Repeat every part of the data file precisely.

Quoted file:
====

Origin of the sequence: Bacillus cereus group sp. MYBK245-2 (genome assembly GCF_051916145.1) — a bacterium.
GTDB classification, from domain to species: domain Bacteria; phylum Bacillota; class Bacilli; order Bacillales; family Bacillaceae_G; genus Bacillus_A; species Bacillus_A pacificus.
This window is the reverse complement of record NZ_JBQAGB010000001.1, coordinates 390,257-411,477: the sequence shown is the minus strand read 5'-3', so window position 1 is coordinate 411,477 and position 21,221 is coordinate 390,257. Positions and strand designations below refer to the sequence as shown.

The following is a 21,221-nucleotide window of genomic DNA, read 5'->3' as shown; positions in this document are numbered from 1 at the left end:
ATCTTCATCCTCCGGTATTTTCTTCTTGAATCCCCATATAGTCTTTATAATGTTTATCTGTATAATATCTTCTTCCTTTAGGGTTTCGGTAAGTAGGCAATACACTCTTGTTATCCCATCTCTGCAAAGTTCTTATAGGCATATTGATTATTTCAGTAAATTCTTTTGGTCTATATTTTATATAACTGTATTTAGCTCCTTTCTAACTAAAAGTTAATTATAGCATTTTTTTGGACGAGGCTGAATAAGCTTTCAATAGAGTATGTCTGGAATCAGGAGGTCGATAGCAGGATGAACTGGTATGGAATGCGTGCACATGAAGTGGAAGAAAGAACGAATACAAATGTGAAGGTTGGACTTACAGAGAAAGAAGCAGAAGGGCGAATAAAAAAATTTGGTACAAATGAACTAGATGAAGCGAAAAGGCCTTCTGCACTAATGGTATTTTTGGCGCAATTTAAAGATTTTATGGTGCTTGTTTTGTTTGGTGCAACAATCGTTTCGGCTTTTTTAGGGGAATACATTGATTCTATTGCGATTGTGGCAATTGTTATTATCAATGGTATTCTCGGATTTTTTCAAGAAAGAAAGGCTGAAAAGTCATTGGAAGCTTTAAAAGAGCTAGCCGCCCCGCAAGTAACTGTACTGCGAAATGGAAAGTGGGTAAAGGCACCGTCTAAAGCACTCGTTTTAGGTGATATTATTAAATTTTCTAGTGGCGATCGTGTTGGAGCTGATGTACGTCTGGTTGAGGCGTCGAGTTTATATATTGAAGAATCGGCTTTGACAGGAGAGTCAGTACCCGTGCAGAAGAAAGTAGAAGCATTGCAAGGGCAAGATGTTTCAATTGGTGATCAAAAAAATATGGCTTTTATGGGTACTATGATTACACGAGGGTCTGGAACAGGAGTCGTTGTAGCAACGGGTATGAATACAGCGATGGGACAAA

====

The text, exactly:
Origin of the sequence: Bacillus cereus group sp. MYBK245-2 (genome assembly GCF_051916145.1) — a bacterium.
GTDB classification, from domain to species: domain Bacteria; phylum Bacillota; class Bacilli; order Bacillales; family Bacillaceae_G; genus Bacillus_A; species Bacillus_A pacificus.
This window is the reverse complement of record NZ_JBQAGB010000001.1, coordinates 390,257-411,477: the sequence shown is the minus strand read 5'-3', so window position 1 is coordinate 411,477 and position 21,221 is coordinate 390,257. Positions and strand designations below refer to the sequence as shown.

The following is a 21,221-nucleotide window of genomic DNA, read 5'->3' as shown; positions in this document are numbered from 1 at the left end:
ATCTTCATCCTCCGGTATTTTCTTCTTGAATCCCCATATAGTCTTTATAATGTTTATCTGTATAATATCTTCTTCCTTTAGGGTTTCGGTAAGTAGGCAATACACTCTTGTTATCCCATCTCTGCAAAGTTCTTATAGGCATATTGATTATTTCAGTAAATTCTTTTGGTCTATATTTTATATAACTGTATTTAGCTCCTTTCTAACTAAAAGTTAATTATAGCATTTTTTTGGACGAGGCTGAATAAGCTTTCAATAGAGTATGTCTGGAATCAGGAGGTCGATAGCAGGATGAACTGGTATGGAATGCGTGCACATGAAGTGGAAGAAAGAACGAATACAAATGTGAAGGTTGGACTTACAGAGAAAGAAGCAGAAGGGCGAATAAAAAAATTTGGTACAAATGAACTAGATGAAGCGAAAAGGCCTTCTGCACTAATGGTATTTTTGGCGCAATTTAAAGATTTTATGGTGCTTGTTTTGTTTGGTGCAACAATCGTTTCGGCTTTTTTAGGGGAATACATTGATTCTATTGCGATTGTGGCAATTGTTATTATCAATGGTATTCTCGGATTTTTTCAAGAAAGAAAGGCTGAAAAGTCATTGGAAGCTTTAAAAGAGCTAGCCGCCCCGCAAGTAACTGTACTGCGAAATGGAAAGTGGGTAAAGGCACCGTCTAAAGCACTCGTTTTAGGTGATATTATTAAATTTTCTAGTGGCGATCGTGTTGGAGCTGATGTACGTCTGGTTGAGGCGTCGAGTTTATATATTGAAGAATCGGCTTTGACAGGAGAGTCAGTACCCGTGCAGAAGAAAGTAGAAGCATTGCAAGGGCAAGATGTTTCAATTGGTGATCAAAAAAATATGGCTTTTATGGGTACTATGATTACACGAGGGTCTGGAACAGGAGTCGTTGTAGCAACGGGTATGAATACAGCGATGGGACAAA